-DC Showcase: Sgt. Rock (Animated Short): From executive producer and director Bruce Timm comes the first new DC Showcase animated short since 2011's Catwoman, bringing DC Comics' gritty World War II hero to animated life in an all-new adventure.
-Short Feature: "Batman: Love in Time of War" - Dangerous. Seductive. Villain. Hero. This is the story of Selina Kyle and the relationship she has forged with the world's greatest detective.
-Sneak Peak: A Sneak Peek at the next DC Universe Movie, "Wonder Woman: Bloodlines" - An advanced look at the next animated film in the popular DC Universe Movies collection.
-Audio Commentary: Executive Producer James Tucker, Director Justin Copeland and screenwriter Ernie Altbacker share their thoughts and insights on Batman: Hush.
-From the DC Vault: From the DC Comics Vault: The Batman/Superman Hour: "The Underworld Underground Caper" and "Partners in Peril"

Discuss the Batman: Hush animated release here!

Please note this talkback is for both the Batman: Hush animated feature and all aspects of the assorted home media releases. Discussion for both are now housed in one single talkback discussion thread. Spoilers are also allowed, so those who have yet to see the movie may want to avoid this thread until they have.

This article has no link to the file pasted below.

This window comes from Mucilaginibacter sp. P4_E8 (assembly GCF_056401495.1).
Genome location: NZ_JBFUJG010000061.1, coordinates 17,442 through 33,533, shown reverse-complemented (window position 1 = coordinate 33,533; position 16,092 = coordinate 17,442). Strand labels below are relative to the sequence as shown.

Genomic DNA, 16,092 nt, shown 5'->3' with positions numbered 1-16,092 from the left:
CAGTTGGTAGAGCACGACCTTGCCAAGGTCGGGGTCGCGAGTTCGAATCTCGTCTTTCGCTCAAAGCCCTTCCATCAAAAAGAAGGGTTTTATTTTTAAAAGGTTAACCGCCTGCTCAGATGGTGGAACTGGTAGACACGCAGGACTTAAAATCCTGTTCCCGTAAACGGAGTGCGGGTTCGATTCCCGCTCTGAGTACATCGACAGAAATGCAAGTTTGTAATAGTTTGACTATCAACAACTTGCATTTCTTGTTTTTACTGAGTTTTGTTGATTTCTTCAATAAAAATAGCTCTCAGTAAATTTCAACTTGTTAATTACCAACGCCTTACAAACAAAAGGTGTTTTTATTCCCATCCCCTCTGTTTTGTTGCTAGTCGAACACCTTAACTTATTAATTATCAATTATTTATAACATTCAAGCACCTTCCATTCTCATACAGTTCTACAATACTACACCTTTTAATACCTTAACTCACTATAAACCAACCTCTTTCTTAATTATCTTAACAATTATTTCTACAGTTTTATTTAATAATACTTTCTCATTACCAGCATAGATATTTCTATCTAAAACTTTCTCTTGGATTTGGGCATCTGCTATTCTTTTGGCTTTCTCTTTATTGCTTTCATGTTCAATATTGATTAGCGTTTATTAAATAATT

Related Threads:

-Sgt. Rock Animated Short Talkback (Spoilers)
-Batman: Hush Comic Book Talkback (Spoilers)
-Reign of the Supermen Animated Release Talkback (Spoilers)
-The Death of Superman Animated Release Talkback (Spoilers)
-Suicide Squad: Hell To Pay Animated Feature Talkback (Spoilers)
-Teen Titans: The Judas Contract Animated Feature Talkback (Spoilers)
-Justice League Dark Animated Feature Talkback (Spoilers)
-Justice League vs Teen Titans Animated Feature Talkback (Spoilers)
-Batman: Bad Blood Animated Feature Talkback (Spoilers)
-Batman vs Robin Animated Features Talkback (Spoilers)
-Justice League: Throne of Atlantis Animated Feature Talkback (Spoilers)
-Son of Batman Animated Feature Talkback (Spoilers)
-Justice League: War Animated Feature Talkback (Spoilers)

Note: Remember, we appreciate and encourage discussion, but please keep your posts civil, relevant and insightful. Please do not post any improper or inflammatory material, as we will issue warnings if we believe it necessary. And remember to keep the discussion ON-TOPIC!
 

-batmat-

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It was OK. Sadly the original artwork is so epic that the movie just can't do it justice. And this is worse due to the fact that they have to use the new 52 continuity designs... and sad to say the animation department seems to be lacking proper budget as the movies used to have in the start of this movie franchise. I wish they would have left this one stand alone with its unique designs.

It was faithful to the original comic in some ways, and some not. They pulled a Gotham By Gaslight changing the identity of the main villain. Catwoman gains much more relevance than in the original comic and Thomas Elliot loses some. That's the hard thing about adaptations. If they follow the original beat by beat, its kinda boring, and if they try new things, they are changing something that is originally iconic for something that, in most cases, isn't.